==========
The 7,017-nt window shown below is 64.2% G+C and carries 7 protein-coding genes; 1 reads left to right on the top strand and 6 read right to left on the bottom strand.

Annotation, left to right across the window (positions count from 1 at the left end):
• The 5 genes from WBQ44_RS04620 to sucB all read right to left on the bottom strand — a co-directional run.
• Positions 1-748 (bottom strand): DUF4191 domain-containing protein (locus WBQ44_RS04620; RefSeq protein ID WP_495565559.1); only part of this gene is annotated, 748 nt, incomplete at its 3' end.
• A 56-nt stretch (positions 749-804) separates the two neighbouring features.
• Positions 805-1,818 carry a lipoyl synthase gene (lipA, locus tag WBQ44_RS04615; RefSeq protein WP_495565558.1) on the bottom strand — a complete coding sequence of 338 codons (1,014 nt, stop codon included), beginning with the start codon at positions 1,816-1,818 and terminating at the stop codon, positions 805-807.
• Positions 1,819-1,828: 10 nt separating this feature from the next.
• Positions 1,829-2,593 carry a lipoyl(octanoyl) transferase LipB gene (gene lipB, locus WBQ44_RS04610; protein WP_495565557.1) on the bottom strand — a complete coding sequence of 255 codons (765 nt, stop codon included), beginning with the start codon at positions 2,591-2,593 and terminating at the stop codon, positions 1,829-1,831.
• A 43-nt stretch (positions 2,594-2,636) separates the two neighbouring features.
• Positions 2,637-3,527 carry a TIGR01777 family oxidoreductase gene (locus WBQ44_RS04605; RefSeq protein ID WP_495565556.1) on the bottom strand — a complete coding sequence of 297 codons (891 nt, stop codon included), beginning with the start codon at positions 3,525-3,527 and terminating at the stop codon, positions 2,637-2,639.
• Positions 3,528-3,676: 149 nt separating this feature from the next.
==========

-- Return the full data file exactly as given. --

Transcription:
The 7,017-nt window shown below is 64.2% G+C and carries 7 protein-coding genes; 1 reads left to right on the top strand and 6 read right to left on the bottom strand.

Annotation, left to right across the window (positions count from 1 at the left end):
• The 5 genes from WBQ44_RS04620 to sucB all read right to left on the bottom strand — a co-directional run.
• Positions 1-748 (bottom strand): DUF4191 domain-containing protein (locus WBQ44_RS04620; RefSeq protein ID WP_495565559.1); only part of this gene is annotated, 748 nt, incomplete at its 3' end.
• A 56-nt stretch (positions 749-804) separates the two neighbouring features.
• Positions 805-1,818 carry a lipoyl synthase gene (lipA, locus tag WBQ44_RS04615; RefSeq protein WP_495565558.1) on the bottom strand — a complete coding sequence of 338 codons (1,014 nt, stop codon included), beginning with the start codon at positions 1,816-1,818 and terminating at the stop codon, positions 805-807.
• Positions 1,819-1,828: 10 nt separating this feature from the next.
• Positions 1,829-2,593 carry a lipoyl(octanoyl) transferase LipB gene (gene lipB, locus WBQ44_RS04610; protein WP_495565557.1) on the bottom strand — a complete coding sequence of 255 codons (765 nt, stop codon included), beginning with the start codon at positions 2,591-2,593 and terminating at the stop codon, positions 1,829-1,831.
• A 43-nt stretch (positions 2,594-2,636) separates the two neighbouring features.
• Positions 2,637-3,527 carry a TIGR01777 family oxidoreductase gene (locus WBQ44_RS04605; RefSeq protein ID WP_495565556.1) on the bottom strand — a complete coding sequence of 297 codons (891 nt, stop codon included), beginning with the start codon at positions 3,525-3,527 and terminating at the stop codon, positions 2,637-2,639.
• Positions 3,528-3,676: 149 nt separating this feature from the next.